Second Set

Our co-host returned to open the second set of the evening, and what an opening it was.  Frank sang "I'll Be Easy To Find," "Call Me Irresponsible," and an arrangement combining "All The Things You Are/The Nearness of You."  Frank delivers his songs like a conversation.  His charm and silky smooth voice invite you into his world, making you yearn to catch up with him over drinks while his record plays in the background.  His arrangements combined with that juicy voice take you to a 1930s nightclub; and when his voice builds, you truly experience his passion.  He is totally free in expressing himself in an honest and vulnerable way that isn't as common as we would like.  Thank you so much, Frank, for sharing your gifts with us.

Our fearless Tanya Moberly was up next to resume the open mic portion of the evening.  She sang "It Never Entered My Mind" from Rogers' and Hart's Higher & Higher (1940), and she did what she does best.  One of her greatest skills is always leaving you feeling as though you've just seen a piece of her soul.  You can see more of that genius in action at her show I Love New York Songwriters on 12/3 at 7pm and 12/4 at 9:30pm at Don't Tell Mama.  Do not miss it.

MAC Award-Winner Joan Jaffe (Best Musical Comedy Performer) followed with a song from her upcoming show, Food, which will be at Don't Tell Mama on 11/30 and 12/1.  In addition to catching this fabulous dame at DTM, you can also see her in a sketch this Saturday night on Saturday Night Live!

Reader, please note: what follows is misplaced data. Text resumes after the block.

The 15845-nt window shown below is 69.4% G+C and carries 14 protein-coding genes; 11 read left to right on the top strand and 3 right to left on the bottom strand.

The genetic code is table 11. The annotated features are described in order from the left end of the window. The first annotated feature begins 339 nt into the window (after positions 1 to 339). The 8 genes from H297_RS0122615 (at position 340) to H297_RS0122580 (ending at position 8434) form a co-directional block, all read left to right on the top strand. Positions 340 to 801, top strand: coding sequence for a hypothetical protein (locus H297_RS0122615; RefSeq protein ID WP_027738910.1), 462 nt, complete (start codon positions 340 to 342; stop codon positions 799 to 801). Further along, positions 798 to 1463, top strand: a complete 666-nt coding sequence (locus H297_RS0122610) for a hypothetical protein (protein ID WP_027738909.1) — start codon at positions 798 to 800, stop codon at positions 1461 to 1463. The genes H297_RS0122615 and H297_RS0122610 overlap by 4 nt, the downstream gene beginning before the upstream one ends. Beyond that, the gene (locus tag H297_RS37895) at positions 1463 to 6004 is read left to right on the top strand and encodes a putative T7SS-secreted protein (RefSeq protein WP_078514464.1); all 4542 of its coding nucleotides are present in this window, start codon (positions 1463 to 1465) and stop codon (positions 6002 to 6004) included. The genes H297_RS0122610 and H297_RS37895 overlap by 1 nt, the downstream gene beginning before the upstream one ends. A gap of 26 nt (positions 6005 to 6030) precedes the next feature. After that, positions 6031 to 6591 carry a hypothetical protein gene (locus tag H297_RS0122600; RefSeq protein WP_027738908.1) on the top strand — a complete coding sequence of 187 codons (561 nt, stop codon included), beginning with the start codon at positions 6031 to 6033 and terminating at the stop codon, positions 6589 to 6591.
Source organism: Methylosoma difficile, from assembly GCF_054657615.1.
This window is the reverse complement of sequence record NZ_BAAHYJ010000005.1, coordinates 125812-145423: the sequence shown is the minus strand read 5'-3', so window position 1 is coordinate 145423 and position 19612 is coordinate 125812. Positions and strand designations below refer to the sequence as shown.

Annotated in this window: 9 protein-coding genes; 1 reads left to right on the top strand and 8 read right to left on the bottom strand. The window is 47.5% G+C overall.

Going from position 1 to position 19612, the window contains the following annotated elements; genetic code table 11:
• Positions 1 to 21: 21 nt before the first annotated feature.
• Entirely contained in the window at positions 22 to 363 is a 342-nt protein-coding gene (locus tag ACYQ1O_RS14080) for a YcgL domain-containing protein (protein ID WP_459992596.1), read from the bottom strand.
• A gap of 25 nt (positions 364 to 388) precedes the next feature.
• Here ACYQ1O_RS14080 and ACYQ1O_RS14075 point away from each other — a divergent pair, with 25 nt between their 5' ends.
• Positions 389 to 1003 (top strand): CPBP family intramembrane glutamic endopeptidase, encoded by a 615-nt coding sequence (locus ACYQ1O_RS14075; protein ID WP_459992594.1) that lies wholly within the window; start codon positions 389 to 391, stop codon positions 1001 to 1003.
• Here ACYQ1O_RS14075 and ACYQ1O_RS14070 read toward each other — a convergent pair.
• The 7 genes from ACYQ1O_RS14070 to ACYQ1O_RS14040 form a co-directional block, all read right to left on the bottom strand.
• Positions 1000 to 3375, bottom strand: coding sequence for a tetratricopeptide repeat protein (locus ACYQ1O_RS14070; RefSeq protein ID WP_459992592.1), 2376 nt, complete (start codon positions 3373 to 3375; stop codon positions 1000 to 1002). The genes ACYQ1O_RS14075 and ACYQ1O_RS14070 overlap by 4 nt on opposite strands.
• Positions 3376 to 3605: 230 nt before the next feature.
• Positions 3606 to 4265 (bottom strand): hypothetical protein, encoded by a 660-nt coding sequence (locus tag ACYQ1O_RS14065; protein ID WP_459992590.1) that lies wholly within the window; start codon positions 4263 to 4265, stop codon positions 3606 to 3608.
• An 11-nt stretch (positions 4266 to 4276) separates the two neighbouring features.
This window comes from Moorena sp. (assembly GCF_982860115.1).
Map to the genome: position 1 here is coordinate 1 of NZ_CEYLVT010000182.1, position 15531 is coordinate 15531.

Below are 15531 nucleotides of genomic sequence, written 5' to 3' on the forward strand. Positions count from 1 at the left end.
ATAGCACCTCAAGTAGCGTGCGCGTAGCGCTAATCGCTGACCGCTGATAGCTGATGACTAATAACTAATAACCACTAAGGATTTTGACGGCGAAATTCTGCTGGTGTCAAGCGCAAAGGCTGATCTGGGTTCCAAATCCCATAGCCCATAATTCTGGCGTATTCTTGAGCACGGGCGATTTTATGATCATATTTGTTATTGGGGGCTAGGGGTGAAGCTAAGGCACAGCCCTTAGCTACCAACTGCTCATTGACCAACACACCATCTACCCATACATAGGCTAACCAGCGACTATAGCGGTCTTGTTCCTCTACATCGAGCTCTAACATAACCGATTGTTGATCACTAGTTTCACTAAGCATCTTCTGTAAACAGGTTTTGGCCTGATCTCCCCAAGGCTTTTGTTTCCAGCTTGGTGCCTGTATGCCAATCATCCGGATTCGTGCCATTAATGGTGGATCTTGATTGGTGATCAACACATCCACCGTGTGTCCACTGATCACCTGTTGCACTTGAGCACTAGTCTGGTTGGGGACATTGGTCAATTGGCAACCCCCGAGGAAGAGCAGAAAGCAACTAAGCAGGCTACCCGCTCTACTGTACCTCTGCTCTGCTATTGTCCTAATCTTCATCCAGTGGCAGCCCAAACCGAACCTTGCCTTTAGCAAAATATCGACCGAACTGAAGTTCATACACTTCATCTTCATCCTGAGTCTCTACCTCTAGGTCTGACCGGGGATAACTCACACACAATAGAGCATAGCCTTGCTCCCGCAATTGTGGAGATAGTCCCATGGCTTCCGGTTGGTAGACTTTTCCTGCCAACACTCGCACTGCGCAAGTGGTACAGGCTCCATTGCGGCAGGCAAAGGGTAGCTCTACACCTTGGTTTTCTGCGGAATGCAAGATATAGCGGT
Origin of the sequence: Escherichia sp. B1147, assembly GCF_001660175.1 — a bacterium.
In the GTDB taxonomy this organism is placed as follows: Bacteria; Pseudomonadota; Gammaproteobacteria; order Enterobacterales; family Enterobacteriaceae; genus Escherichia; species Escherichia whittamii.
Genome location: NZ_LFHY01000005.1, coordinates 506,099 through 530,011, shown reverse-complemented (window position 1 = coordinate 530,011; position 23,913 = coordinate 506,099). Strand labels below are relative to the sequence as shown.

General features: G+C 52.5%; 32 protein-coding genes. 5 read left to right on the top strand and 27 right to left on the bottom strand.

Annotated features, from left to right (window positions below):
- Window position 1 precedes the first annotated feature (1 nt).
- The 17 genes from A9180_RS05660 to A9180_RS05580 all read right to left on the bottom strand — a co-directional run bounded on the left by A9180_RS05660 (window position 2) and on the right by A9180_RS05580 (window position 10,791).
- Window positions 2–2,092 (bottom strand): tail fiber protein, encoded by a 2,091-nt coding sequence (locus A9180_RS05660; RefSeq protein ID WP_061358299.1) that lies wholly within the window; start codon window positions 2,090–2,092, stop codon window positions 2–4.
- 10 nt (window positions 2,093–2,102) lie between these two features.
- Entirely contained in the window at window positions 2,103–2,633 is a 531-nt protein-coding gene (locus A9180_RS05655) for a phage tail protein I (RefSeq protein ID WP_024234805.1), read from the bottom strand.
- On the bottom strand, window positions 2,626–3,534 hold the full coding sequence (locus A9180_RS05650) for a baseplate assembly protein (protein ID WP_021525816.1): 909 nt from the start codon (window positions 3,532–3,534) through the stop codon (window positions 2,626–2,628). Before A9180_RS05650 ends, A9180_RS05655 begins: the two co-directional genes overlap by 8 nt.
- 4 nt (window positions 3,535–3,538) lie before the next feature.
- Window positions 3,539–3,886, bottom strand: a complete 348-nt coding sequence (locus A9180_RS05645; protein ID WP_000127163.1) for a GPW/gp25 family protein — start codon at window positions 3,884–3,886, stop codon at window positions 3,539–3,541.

Richard Eisenberg came up next to the piano.  That's right -- the piano, not the mic stand.  He swapped his usual witty patter with his beautiful "You Used To Love Me," and touched us all.  Richie is one of the 18 composers whose work Tanya will be singing in her show, and any opportunity to hear the work of Richard Eisenberg should not be missed.  He is a true gem.

It was Barbara Malley who followed with "Old Devil Moon" by Burton Lane and E.Y. Harburg.  I happen to know that she was nervous to sing it tonight, and she was amazing!  Barb, that is the best I've ever heard you sing!!!  Please bring that song back soon and dazzle the crowd again.

Jordan Siwek came to the piano following Barb with "L-O-V-E" by Kaempfert and Gabler.  Jordan shared that he has been heavily influenced by Nat King Cole and Oscar Peterson, and it was clear in this performance -- this kid so talented, it's scary.  He will be joining Barbara Malley, Tanya Moberly, and the rest of the gang in Humpy Dumpty Cracks Up.

Our last open mic-er was the beautiful, talented multi-award-winner Janice Hall, singing "Errol Flynn" by Amanda McBroom (you can catch her at Winter Rhythms on 12/13), followed by the amazing Frank Dain wrapping up the evening with "Misty."  A perfect end to a perfect evening.

Next week is sure to be amazing as we have Sarah Rice as our co-host!!!  The theme is "You Made Me Love You," and, as mentioned earlier, our Salon Spotlight is Jennylind Parris!  This will undoubtedly be an amazing night.  Doors open at 6:15pm!  I hope to see you then! :)

- Candice Oden, Guest Blogette for the Salon.  Please email me if I got anything wrong.

No comments:

Post a Comment